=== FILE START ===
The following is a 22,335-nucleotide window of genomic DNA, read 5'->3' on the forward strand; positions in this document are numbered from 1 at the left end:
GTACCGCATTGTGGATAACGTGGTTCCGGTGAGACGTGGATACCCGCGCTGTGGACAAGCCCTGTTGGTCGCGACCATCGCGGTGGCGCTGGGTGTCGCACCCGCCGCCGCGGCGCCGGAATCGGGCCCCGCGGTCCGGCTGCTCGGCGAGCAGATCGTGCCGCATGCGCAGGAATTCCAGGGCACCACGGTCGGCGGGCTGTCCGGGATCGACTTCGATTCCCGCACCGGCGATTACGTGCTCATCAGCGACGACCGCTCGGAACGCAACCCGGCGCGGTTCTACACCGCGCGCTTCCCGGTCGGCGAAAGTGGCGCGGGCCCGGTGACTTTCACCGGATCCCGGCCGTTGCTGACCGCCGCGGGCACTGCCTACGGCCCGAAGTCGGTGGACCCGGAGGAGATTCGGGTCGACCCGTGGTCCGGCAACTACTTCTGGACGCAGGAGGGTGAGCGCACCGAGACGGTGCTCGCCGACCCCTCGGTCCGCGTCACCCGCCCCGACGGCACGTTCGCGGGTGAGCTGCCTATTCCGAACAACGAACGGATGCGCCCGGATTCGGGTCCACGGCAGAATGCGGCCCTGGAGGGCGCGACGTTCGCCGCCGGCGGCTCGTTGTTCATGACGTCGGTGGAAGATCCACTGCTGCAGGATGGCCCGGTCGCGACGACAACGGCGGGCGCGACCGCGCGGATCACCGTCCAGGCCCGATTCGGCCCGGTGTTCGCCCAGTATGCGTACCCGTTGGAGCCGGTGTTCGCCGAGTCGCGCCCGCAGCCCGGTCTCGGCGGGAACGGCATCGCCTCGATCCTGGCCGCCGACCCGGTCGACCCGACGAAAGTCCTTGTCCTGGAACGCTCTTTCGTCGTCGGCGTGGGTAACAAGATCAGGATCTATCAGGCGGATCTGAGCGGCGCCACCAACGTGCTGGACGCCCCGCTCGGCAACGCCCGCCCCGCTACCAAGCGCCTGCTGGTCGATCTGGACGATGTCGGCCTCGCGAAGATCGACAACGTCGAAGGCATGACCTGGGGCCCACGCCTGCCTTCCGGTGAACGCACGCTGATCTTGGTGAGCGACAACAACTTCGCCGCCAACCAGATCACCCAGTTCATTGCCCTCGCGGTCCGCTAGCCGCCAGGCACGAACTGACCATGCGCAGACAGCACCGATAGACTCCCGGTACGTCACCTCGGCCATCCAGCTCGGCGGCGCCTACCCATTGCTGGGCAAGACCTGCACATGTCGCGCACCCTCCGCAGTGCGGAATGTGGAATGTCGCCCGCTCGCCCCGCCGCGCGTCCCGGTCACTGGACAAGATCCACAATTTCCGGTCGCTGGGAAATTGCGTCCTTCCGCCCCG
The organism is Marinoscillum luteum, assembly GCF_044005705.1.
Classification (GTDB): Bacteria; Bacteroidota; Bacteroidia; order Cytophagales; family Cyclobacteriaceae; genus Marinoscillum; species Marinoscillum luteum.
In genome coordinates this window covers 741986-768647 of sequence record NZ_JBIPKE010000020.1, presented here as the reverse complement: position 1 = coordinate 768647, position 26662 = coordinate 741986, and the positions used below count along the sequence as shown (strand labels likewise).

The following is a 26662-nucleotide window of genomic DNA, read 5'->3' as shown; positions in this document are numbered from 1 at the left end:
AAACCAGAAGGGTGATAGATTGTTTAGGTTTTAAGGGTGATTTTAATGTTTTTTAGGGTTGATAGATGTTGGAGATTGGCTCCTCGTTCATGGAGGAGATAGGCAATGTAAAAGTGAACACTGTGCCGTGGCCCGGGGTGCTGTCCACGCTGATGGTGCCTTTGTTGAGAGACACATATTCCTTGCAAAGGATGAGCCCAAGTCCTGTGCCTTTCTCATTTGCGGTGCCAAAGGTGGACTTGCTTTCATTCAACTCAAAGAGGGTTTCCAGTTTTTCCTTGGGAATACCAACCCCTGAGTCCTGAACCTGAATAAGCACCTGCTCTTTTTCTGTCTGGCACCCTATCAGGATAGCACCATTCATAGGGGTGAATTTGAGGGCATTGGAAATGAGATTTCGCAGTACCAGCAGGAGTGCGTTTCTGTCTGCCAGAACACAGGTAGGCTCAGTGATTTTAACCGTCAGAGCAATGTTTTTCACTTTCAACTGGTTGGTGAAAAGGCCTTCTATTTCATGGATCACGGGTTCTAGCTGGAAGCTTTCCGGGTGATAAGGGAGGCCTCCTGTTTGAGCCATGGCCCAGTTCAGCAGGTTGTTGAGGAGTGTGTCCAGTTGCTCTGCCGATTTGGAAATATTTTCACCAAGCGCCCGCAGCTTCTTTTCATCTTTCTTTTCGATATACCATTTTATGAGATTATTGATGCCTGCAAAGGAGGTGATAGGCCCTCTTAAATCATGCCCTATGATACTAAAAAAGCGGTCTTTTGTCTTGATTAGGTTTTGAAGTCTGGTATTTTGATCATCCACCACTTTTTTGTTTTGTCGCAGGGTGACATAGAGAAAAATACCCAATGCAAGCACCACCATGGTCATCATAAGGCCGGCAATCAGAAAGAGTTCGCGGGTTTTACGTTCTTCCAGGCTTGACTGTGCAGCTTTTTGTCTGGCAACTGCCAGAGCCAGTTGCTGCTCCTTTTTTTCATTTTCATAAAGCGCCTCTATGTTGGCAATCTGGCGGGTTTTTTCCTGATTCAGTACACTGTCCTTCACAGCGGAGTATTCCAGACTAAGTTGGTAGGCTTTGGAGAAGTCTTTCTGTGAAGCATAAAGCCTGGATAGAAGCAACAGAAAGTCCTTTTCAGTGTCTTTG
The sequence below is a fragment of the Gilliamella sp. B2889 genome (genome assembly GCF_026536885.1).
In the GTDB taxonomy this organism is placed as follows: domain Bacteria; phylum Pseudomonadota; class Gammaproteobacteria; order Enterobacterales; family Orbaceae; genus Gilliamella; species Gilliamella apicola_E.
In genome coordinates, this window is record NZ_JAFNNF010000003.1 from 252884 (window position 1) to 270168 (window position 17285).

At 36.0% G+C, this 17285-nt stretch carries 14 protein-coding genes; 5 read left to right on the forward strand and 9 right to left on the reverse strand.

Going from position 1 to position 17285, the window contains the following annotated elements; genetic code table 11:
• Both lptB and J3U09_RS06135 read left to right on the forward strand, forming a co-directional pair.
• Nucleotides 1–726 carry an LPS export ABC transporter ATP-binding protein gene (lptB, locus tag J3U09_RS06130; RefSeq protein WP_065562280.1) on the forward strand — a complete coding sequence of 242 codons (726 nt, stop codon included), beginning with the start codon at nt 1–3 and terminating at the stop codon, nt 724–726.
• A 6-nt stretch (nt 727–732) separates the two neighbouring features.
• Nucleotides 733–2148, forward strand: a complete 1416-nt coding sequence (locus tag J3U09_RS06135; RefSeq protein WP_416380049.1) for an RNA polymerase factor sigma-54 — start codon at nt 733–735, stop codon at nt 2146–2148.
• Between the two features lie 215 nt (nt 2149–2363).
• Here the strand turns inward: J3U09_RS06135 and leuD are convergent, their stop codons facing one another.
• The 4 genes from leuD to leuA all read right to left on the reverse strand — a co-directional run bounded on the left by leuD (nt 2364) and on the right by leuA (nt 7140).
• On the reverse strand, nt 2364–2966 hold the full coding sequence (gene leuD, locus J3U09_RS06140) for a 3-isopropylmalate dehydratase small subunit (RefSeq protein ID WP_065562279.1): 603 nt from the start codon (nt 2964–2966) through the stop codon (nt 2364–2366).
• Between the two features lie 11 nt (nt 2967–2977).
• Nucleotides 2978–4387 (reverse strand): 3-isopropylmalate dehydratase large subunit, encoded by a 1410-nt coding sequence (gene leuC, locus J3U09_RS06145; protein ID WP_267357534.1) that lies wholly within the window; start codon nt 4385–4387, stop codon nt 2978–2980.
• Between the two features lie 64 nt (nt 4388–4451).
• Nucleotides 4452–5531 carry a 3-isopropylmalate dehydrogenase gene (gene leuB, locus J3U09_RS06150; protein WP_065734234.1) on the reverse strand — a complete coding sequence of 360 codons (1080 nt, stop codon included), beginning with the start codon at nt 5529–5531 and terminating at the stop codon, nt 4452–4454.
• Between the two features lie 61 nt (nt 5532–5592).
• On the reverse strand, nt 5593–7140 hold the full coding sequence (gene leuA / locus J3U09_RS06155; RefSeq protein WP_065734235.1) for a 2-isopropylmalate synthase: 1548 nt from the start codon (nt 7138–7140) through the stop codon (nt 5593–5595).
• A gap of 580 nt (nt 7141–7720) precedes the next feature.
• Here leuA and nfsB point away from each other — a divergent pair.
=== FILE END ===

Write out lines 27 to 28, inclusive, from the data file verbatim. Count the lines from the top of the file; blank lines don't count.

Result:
• A gap of 580 nt (nt 7141–7720) precedes the next feature.
• Here leuA and nfsB point away from each other — a divergent pair.